There’s at least one definite in horse racing right now – Tiz the Law rules and has to be considered the favorite for the Kentucky Derby (G1) whenever they Run for the Roses.
Seizing the lead around the final turn, jockey Manny Franco gave Tiz the Law a little nudge and that was that – the 3-year-old colt pulled away from his rivals and won the $750,000 Florida Derby (G1) at Gulfstream Park on Saturday by 4 ¼ lengths.
Shivaree, an 80-1 long shot who set the pace with Ete Indien in hot pursuit, wound up second, three-quarters of a length ahead of third-place Ete Indien.
It was an odd day of racing, indeed. With no spectators, and most tracks around the nation having canceled live racing due to the coronavirus pandemic (Covid-19), the Florida Derby drew a field of 12 but four horses were scratched – rare for a Grade 1 dirt race under perfect weather conditions.
No matter. Tiz the Law, purchased by Sackatoga Stable for $100,000 and trained by Barclay Tagg (both of Funny Cide fame), stole the show. Sent off as the 7-5 favorite, Tiz the Law ($4.80 for a $2 win bet) more than lived up to his billing, stalking the pace before taking command in the stretch. He’s now 2-for-2 this year, and earned 100 Derby qualifying points to take over the top spot on the leaderboard with 122.
“All we know is that we’ve got a horse that’s very special, and it’s pretty exciting for us. Unfortunately none of us could be there today. We were all watching it on TV from coast to coast,” said Knowlton, who couldn’t be in attendance due to health and safety protocols that prohibited spectators, even owners, from attending the races.
Winning time for the 1 1/8 miles was 1:50.00.
Tagg, who won the Kentucky Derby and Preakness with Funny Cide in 2003, said he was “ecstatic” with the way Tiz the Law performed.
“I was very impressed, but I’ve been impressed with everything he’s done,” Tagg said. “He just surprises me, everything he does. He just kind of rises to the occasion and does it with aplomb.”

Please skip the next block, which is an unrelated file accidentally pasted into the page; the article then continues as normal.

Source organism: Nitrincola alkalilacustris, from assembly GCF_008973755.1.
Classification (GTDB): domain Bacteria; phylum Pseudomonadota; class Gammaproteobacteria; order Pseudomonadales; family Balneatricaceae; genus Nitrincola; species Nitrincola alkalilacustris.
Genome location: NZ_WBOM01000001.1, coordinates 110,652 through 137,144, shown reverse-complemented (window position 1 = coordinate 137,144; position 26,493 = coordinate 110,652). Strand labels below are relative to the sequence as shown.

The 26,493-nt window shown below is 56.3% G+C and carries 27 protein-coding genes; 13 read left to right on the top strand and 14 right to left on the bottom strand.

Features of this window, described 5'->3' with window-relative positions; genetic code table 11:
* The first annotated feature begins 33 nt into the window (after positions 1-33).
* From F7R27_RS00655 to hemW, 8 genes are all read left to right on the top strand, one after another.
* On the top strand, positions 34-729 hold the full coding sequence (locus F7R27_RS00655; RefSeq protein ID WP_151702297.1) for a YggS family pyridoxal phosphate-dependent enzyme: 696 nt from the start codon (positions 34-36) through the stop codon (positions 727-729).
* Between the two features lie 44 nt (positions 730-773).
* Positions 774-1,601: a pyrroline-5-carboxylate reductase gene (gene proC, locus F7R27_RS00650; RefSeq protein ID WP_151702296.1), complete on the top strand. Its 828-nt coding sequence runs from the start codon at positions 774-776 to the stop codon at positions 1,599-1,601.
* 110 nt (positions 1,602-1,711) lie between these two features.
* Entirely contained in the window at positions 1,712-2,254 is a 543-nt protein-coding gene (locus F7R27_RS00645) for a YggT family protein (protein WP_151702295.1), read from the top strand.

For now, there’s no telling what’s next for the son of Constitution, other than remaining in Florida for the time being and see what happens in the months rather than weeks before the Kentucky Derby – rescheduled from May 2 to Sept. 5.
Ete Indien, who won the Fountain of Youth (G2) on Feb. 29 after finishing second to Tiz the Law in the Holy Bull, was third as the 5-2 second choice. Trained by Patrick Biancone, Ete Indien earned 20 Derby qualifying points to move to No. 3 on the leaderboard with 74 points. Shivaree, trained by Ralph Nicks for Jacks or Better Farms, moved in at No. 11 with 40 Derby points.
Gouverneur Morris was fourth (10 points to move to 24 Derby points), followed by Independence Hall, Candy Tycoon, My First Grammy, As Seen on Tv, and Rogue Element.
Disc Jockey, Sassy But Smart, Soros and Aljaaweed were all trainer scratches, allowing also-eligible Rogue Element to get into the field.
The only Derby prep race remaining (at least for now) is the Arkansas Derby (G1) at Oaklawn Park on May 2, rescheduled from April 11.
“He is something special. It would be a lot of fun going to Kentucky in five weeks, but that’s not happening, obviously,” Knowlton said. “Now we get to run some more races. Maybe the Wood will come back in play. Maybe we can do a Travers-Derby double. Right now it’s a blank slate. Nobody knows what’s going to happen where or when with all that’s going on in the country.”
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Over the years while working at The Associated Press, Rich Rosenblatt became a familiar name to legions of the horse racing fans and industry insiders with his award-winning articles on horse racing and his stories from the backstretch.
In addition to being an astute observer of sports, Rosenblatt is the co-author of The All-American Chili Cookbook. His work has been seen in just about every publication in the world, including The New York Times, The Washington Post and Time Magazine.